To Slam or not to Slam: That Is the Question - AR CLOUD EDITION
If you've been reading the augmented reality news, there are new startups building the AR Cloud every month since Ori Inbar at Super Ventures coined the term. And these are the ones who are funded, so there must be at least 10 times more (us being one of them). Then, Google announced that they are also working on the AR Cloud, which probably just put an expiry date on a bunch of them. The core of the ARCloud gold rush is about SLAM (Simultaneous Location and Mapping) again and getting into this is a sexy, but dangerous path.
Before 2017 when Apple's ARKit and Google's ARCore were not announced, the big thing for core technology startups to work on was persistent AR using SLAM, which means a digital asset such as a 3D Mickey Mouse could be "anchored" to a specific location for solo users, and if you returned to the location, it would still be there. I remember sitting our team back in 2014 and deciding not to get into mono-cam SLAM (we had the product plan for it) because we assumed the internet oligopolies would solve this. Yet, we couldn't resist the temptation to try, again with a hybrid-SLAM-Google Tango solution. (See the following video of our prototype we made back in 2017 where we could create a runtime 3D map of descriptors. This would enable a single user re-localize or loop-close on their own map. The challenge was to optimize it to work more efficiently as demonstrated by its lag.)
The core of the ARCloud gold rush is about SLAM (Simultaneous Location and Mapping) again and getting into this a sexy, but dangerous path.
But as soon as Apple and Google made their announcement in 2017, startups who had spent millions building out their mobile SLAM tech were pretty much wiped out a month or two later, not because their tech was worse, but because they couldn't match the distribution and billions of dollars in future development that would be required.
So, the natural next step was to turn AR persistence for multiples users. This is basically the AR Cloud, which serves to store all the maps and digital assets that are anchored to them. This time, even our own team got enamored AGAIN by this enormous technical challenge and tremendous opportunity, and were actively charting a path. We even revisited creating another hybrid-SLAM built on top ARKit/Core. With our blinders on, we thought that we could gain a competitive advantage in this space, forgetting that the ability to store spatial information in the AR Cloud is built by breaking out SLAM components and putting their outputs on the cloud for collaboration. This means, creating a 3D map of point clouds, descriptors, or voxels then storing it in the cloud for others to access. This would enable others to re-localize or loop-close on someone else's map.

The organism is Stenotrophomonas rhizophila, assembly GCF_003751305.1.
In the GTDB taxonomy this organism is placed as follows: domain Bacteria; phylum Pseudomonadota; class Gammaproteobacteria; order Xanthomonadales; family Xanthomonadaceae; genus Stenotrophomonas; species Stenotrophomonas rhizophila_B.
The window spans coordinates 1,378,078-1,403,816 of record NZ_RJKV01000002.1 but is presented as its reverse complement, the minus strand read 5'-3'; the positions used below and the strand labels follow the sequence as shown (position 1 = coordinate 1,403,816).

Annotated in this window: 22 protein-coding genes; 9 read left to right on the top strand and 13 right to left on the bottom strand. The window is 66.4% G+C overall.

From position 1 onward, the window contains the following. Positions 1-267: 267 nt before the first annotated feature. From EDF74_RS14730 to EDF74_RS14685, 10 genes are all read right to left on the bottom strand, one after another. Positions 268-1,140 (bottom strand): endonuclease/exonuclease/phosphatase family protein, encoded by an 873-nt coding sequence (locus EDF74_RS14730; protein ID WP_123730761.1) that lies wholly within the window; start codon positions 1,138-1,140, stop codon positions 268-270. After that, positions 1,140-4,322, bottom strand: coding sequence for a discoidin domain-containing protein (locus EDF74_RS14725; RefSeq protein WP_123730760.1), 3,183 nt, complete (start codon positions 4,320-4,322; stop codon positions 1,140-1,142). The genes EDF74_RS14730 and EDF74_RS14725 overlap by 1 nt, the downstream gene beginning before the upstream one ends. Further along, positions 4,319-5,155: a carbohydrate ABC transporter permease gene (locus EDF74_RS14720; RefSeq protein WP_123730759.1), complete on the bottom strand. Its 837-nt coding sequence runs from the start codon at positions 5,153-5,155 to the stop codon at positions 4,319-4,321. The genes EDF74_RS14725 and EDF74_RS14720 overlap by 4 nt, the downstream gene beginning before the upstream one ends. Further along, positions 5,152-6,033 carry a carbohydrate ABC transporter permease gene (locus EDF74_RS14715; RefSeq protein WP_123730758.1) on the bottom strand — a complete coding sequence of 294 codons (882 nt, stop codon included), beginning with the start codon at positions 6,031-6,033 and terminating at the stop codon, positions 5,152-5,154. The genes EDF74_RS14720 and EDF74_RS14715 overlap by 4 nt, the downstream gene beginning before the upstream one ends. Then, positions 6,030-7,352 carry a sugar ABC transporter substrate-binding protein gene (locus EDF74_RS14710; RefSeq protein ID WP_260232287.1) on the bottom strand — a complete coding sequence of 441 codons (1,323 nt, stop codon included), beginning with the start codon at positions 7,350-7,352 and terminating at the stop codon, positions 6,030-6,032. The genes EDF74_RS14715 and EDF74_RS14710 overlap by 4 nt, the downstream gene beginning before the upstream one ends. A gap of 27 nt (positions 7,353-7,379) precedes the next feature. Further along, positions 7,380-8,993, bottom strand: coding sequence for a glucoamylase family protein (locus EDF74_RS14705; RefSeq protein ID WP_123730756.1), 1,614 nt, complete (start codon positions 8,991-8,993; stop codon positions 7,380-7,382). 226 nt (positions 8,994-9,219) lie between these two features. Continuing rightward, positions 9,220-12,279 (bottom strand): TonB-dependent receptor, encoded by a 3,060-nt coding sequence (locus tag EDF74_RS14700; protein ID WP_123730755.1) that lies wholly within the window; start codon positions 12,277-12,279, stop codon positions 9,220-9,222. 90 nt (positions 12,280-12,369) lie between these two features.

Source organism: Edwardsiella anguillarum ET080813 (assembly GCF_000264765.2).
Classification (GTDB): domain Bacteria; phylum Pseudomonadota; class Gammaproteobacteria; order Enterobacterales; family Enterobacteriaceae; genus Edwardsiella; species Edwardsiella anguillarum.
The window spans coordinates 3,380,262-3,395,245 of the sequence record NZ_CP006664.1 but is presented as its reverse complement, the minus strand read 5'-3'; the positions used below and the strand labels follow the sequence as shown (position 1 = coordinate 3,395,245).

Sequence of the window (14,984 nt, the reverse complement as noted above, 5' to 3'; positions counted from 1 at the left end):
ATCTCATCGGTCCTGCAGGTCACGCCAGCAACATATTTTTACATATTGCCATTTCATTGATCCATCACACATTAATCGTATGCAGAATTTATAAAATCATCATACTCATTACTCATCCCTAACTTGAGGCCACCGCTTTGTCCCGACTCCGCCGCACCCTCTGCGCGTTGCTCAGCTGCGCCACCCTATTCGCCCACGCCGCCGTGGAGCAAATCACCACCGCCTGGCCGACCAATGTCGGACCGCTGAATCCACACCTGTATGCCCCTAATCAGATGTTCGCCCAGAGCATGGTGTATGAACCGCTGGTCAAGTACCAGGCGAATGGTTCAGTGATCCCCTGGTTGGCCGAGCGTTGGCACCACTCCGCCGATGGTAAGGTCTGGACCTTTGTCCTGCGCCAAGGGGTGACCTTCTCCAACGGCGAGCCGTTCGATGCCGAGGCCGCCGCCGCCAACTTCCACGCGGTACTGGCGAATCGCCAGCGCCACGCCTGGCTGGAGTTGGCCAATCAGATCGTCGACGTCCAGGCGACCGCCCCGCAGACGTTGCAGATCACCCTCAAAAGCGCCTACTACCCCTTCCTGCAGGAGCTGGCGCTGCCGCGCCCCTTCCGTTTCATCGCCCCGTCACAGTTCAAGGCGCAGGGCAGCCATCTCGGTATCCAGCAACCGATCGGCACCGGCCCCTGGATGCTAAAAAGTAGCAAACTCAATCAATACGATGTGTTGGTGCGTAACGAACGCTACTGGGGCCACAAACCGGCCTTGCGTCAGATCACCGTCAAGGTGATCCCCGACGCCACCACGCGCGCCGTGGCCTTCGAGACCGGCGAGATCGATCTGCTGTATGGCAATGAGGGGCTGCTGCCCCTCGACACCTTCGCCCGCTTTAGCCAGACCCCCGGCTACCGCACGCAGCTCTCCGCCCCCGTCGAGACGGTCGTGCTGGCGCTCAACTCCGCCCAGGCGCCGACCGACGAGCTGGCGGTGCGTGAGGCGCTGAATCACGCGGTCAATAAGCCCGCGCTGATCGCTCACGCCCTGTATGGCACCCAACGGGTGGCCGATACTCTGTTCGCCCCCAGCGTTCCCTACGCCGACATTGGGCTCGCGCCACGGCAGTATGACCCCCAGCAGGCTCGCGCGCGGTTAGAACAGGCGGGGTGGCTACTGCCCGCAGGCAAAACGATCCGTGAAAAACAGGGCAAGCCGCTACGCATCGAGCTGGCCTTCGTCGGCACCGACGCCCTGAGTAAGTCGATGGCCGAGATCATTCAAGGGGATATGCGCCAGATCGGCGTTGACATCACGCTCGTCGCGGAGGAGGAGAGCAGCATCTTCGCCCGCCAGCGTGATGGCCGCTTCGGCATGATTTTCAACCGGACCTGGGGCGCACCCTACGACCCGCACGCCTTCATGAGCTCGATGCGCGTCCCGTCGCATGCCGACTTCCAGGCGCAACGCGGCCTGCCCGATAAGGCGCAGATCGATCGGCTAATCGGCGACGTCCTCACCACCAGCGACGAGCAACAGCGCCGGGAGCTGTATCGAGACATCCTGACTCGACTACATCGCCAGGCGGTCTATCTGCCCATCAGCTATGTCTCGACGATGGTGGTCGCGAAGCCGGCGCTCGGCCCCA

Duh on me.
Google announced their Google Cloud Anchors at their 2018 I/O conference, which is their first cut at the AR Cloud. Hindsight now tells me that of course Google and Apple have these capabilities already because they have whole divisions dedicated to SLAM. They simply are holding back parts to refine them for mass distribution. So, I'm relieved we didn't execute on this, but this time, it was due to a lack of resource, as opposed to some brilliant business tactic. I was ready to go all-in on a hybrid SLAM engine (again) for cloud collaboration.
In reflection, the AR Cloud and its core technology challenges to solve augmented reality are a billion dollar problem. Ori Inbar predicted that the AR Cloud would likely be solved by the internet oligopolies. So this gets us thinking, what should startups do to survive?
Off the top of my head, here's a list of AR Cloud stuff that I think will need to be solved. Startups will have to decided on the ones that Google and Apple can't do as quickly (or as well) so that they become acquisition targets. I'm not particularly confidence that someone else will replace their tech at this point:
- Image recognition with relative pose re-computation upon trigger (ARKit/ARCore does this)
- Pre-map a space, then share it with others: this is where a lot of startups are playing (Google Cloud Anchors does this)
- Do actual loop closures on a map: (I don't think ARKit/ARCore do this at the moment due to the tax on the hardware... yet)
- Runtime collaborative mapping of a space for loop closure: the map from multiple users get uploaded to the cloud where the 3D map is reconstructed and broadcasted in real-time back to the users
- Real-time occlusions
- Mediated reality
- A robust way to deal with different lighting conditions (might be an ML integration?)
- A whole bunch of software and hardware shit related to smartglasses and even mobile phones...
- This list will grow...
So what's a startup to do otherwise?
I had a brief chat with Neil Mathews from Vertical who make Placenotes, it's an awesome AR Cloud implementation, so you should try it), and he felt startups should go after niche markets that the oligopolies would never enter so it means integrating AR Cloud into some consumer or enterprise workflow for a specific application.
Else, there is always room for an open-source AR Cloud, similar to Linux vs. Window or Mapbox vs. Google Maps.